Doorway to a summary
Q – I own a busy pub and on weekend evenings the premises is more drink-led and we offer a variety of forms of musical entertainment.
There is no requirement on our licence to have door staff but we employ two from 8pm until close on Fridays and Saturdays.
Unfortunately, in a recent incident, they overreacted to a racially abusive customer and both ended up punching him such that he was rendered unconscious. I do not believe there were any serious or lasting injuries.
My local police licensing officer telephoned me to request a meeting and has mentioned the possibility of a summary review.
Could that happen as I cannot afford for my business to be closed?
A - A summary review is always a possibility if a police officer of the rank of superintendent or above authorises it. Usually this follows a very serious incident such as a stabbing or a shooting, but it can happen in less serious cases.
Your situation is difficult because you have presumably employed door staff in good faith and have had no problems with them over a period of time. I assume they are properly SIA-registered and from a company with approved contractor status. That being the case, it is difficult to see what else you could have done from a due diligence perspective.
The other side of the coin is that the police will see your door staff as an extension of your own management team and that you are responsible for their actions. If they feel that the incident is significant enough, they could follow the route they have threatened.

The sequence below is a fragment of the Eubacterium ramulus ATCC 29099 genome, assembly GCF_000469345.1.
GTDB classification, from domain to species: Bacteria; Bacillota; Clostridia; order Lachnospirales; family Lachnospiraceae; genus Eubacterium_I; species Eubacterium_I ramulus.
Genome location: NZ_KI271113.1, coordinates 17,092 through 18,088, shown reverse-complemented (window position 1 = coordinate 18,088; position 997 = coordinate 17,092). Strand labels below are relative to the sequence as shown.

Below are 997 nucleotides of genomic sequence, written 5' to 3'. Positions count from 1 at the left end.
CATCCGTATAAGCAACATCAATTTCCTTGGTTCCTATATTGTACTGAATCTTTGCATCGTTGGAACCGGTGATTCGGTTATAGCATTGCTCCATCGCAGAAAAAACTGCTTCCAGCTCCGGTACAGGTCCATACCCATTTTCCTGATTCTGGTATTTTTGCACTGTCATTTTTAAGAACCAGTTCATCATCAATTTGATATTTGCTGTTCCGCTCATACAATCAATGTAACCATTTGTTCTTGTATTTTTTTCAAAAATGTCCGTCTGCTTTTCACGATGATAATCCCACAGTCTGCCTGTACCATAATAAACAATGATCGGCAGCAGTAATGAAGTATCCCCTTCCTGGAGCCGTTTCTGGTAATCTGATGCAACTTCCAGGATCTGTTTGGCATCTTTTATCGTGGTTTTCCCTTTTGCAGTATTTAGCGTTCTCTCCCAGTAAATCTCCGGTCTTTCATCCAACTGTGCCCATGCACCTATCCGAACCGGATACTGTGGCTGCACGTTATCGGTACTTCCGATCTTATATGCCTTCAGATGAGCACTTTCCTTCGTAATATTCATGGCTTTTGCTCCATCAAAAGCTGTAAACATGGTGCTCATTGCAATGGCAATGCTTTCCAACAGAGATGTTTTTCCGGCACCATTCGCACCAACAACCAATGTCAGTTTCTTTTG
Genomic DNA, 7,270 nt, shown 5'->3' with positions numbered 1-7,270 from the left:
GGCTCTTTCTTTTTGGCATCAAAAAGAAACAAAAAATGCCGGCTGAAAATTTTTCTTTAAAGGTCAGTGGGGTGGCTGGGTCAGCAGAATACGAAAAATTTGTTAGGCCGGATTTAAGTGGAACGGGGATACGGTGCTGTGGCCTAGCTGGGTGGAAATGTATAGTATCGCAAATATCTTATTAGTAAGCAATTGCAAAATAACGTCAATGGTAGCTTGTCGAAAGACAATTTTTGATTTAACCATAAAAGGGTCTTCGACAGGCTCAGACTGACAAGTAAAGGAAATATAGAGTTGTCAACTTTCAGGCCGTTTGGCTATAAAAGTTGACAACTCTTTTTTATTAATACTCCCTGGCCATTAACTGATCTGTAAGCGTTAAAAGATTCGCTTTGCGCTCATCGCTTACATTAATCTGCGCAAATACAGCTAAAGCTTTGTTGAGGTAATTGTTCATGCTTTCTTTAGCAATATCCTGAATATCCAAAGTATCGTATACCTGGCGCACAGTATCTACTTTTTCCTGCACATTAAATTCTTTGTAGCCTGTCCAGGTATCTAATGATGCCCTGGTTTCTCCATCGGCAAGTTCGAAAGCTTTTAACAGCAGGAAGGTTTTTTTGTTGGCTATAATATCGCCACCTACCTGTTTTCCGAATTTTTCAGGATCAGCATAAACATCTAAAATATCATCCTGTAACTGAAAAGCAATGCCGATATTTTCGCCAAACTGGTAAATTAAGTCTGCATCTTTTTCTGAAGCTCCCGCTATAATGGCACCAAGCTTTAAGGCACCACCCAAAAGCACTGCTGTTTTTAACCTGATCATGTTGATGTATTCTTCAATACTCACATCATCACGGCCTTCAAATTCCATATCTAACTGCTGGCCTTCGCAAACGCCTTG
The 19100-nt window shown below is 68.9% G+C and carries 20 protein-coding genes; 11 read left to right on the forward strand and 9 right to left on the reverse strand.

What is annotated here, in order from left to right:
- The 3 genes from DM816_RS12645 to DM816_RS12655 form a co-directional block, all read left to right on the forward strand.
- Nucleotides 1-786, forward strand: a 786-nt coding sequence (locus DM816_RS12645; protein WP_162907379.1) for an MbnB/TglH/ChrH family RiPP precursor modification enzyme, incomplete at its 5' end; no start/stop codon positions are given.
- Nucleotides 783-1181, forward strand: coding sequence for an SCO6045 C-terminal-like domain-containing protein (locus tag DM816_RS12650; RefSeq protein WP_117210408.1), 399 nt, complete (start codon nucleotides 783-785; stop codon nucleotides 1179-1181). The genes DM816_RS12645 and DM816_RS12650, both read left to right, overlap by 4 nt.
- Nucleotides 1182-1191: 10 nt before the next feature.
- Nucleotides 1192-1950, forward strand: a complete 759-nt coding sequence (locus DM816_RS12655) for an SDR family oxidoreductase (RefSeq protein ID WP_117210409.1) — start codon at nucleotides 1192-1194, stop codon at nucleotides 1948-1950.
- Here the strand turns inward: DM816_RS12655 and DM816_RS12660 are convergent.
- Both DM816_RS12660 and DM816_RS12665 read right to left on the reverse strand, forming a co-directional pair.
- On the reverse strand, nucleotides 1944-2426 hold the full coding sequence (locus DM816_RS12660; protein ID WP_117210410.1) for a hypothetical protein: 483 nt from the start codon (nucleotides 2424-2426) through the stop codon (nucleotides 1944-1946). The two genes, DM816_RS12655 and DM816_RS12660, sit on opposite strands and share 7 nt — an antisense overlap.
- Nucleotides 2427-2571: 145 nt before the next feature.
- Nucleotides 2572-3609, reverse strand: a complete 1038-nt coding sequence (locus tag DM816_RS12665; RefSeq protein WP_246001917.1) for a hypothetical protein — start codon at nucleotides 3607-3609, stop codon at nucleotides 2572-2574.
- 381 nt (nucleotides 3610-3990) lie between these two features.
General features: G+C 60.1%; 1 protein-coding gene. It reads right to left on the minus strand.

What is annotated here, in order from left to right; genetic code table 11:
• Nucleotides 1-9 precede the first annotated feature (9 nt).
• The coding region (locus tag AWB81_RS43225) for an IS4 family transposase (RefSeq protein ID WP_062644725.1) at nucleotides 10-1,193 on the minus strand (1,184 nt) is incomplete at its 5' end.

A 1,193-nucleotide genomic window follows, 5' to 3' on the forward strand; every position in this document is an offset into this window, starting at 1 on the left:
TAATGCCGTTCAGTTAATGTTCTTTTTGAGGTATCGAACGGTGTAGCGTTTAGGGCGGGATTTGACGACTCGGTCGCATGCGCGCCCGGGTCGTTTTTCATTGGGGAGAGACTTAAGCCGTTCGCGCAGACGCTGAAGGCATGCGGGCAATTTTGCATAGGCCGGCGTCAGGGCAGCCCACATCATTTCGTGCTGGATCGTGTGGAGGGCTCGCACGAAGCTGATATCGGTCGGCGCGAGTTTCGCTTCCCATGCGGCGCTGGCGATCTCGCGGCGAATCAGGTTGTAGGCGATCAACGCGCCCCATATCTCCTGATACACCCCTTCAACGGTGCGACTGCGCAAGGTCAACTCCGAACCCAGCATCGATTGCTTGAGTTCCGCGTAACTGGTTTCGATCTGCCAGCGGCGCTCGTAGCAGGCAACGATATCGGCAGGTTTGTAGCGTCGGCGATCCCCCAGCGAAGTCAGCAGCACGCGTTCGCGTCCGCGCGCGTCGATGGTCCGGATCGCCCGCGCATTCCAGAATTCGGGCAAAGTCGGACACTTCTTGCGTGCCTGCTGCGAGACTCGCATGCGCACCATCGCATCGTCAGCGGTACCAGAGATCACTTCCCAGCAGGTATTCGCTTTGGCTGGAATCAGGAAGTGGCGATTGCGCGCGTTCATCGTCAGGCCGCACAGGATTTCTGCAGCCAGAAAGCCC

I would suggest you immediately take action to have the doormen in question removed from your door and ensure that the door company provide you with high quality alternatives.
When you attend the meeting with the police you will need to assure them this has been done and that there is no risk of a similar occurrence in the future. When a summary review is mentioned, it is often a good idea to have legal representation at such a meeting.
Keeping the noise down
Q - We run a busy town centre bar which trades until 2am on weekends. I recently had a visit from the police licensing officer who said a number of residents living in a new development recently converted from office space had complained about noise. I have had no complaints made directly to me. Should I be worried?
A - Residents have quite a lot of power to adversely affect your business by way of an application for a review of your premises licence. Should they complain to the environmental health department, an environmental health officer might decide to serve a noise abatement notice which, if breached, could lead to a prosecution, with the possibility of an unlimited fine.
Contact your local environmental health officer to determine whether any complaints have been made and show willingness to work to alleviate any concerns. You could also engage a planning consultant to determine what process was gone through in the conversion of the development from office to residential. The existence of your late-night business should have been noted and proper sound attenuation measures insisted upon as part of the grant of planning permission.
You could also conduct regular walk-arounds of the relevant residential areas to determine whether, in your view, noise levels are excessive. Keep a log, including details of any steps you take to reduce noise in the event they are found to be excessive.